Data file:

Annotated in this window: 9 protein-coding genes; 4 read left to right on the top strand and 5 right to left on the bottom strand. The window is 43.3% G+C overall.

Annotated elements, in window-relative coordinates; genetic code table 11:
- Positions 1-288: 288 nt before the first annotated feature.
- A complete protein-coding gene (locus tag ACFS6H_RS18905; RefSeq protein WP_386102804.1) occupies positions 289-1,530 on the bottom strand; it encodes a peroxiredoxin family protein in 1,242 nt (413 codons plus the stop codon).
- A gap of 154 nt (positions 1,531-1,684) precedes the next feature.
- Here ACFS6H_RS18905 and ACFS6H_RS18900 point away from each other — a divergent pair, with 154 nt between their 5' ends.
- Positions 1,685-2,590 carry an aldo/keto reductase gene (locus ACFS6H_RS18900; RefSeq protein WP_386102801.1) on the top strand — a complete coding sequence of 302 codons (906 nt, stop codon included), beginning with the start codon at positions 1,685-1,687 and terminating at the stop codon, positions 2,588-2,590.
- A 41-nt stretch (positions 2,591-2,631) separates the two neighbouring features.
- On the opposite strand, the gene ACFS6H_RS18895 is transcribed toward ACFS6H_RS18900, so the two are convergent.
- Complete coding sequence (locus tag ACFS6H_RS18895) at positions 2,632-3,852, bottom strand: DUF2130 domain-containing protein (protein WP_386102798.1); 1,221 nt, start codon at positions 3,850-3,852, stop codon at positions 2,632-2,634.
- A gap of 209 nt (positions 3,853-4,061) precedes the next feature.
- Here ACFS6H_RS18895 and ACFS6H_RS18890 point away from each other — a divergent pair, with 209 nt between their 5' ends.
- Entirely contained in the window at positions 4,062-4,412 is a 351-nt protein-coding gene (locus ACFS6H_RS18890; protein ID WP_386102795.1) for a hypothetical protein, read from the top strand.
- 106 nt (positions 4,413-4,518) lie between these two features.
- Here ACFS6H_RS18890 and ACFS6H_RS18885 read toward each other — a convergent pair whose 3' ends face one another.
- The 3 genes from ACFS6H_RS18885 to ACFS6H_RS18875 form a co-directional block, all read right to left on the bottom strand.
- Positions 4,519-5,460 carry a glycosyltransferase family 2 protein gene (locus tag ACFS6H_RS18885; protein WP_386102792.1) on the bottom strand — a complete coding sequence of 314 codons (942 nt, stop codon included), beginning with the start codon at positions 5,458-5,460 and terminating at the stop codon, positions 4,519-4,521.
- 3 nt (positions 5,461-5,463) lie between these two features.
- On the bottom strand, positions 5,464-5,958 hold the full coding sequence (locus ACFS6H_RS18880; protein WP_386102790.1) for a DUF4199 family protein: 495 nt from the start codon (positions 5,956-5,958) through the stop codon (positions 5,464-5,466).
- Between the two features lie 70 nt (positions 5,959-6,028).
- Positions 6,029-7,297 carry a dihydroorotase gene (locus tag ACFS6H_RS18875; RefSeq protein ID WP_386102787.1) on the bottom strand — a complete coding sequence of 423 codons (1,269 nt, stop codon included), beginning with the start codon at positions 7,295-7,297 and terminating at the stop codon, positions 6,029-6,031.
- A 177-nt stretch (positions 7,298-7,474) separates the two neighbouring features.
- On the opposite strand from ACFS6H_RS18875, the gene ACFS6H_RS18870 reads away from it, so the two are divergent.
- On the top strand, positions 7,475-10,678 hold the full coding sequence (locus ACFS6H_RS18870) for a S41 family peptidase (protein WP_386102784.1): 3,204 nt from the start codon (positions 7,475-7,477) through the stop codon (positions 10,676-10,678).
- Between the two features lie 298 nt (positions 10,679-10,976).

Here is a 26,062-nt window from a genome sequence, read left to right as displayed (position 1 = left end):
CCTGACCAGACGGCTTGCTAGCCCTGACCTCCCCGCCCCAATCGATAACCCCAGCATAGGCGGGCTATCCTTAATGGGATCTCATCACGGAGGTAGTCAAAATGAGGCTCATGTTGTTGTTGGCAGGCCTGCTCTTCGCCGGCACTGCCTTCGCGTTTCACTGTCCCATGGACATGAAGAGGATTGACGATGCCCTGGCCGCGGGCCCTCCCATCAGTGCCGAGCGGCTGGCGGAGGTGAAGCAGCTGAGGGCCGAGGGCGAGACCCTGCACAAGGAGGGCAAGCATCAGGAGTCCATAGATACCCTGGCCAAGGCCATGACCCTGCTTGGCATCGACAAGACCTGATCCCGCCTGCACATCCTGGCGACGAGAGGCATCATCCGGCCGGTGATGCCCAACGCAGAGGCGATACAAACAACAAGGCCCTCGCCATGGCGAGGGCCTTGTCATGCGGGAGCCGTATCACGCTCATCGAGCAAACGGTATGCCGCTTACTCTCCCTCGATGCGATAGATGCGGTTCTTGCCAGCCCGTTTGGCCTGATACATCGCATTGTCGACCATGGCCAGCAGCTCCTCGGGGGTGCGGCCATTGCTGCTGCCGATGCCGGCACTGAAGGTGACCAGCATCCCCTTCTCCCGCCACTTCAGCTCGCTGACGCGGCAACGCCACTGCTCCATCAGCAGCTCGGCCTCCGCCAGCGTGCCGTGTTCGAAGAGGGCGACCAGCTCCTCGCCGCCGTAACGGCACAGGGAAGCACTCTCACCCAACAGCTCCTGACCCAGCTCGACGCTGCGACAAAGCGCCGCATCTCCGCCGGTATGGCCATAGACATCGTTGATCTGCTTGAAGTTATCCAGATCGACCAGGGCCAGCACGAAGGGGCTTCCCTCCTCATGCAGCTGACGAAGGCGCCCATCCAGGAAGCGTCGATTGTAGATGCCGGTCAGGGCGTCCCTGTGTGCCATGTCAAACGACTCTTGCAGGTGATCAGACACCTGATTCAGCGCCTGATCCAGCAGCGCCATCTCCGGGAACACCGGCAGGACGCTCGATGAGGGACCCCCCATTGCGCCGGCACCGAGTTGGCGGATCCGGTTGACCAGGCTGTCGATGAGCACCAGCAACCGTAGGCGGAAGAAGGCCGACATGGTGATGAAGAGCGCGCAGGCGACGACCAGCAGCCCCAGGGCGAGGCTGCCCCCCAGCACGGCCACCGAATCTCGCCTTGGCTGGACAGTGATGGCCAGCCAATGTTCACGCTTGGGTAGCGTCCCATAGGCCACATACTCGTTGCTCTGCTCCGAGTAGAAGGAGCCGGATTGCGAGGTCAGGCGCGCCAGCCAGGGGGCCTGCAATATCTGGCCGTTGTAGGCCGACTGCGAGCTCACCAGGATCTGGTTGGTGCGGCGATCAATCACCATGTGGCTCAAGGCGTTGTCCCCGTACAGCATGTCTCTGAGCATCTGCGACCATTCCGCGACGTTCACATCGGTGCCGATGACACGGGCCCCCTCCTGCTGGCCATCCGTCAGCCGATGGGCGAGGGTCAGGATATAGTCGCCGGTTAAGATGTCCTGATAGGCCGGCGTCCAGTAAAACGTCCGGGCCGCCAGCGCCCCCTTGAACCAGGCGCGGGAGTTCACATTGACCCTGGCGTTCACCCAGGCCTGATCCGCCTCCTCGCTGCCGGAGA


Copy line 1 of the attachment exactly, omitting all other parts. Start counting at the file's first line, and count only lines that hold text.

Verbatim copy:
Annotated in this window: 9 protein-coding genes; 4 read left to right on the top strand and 5 right to left on the bottom strand. The window is 43.3% G+C overall.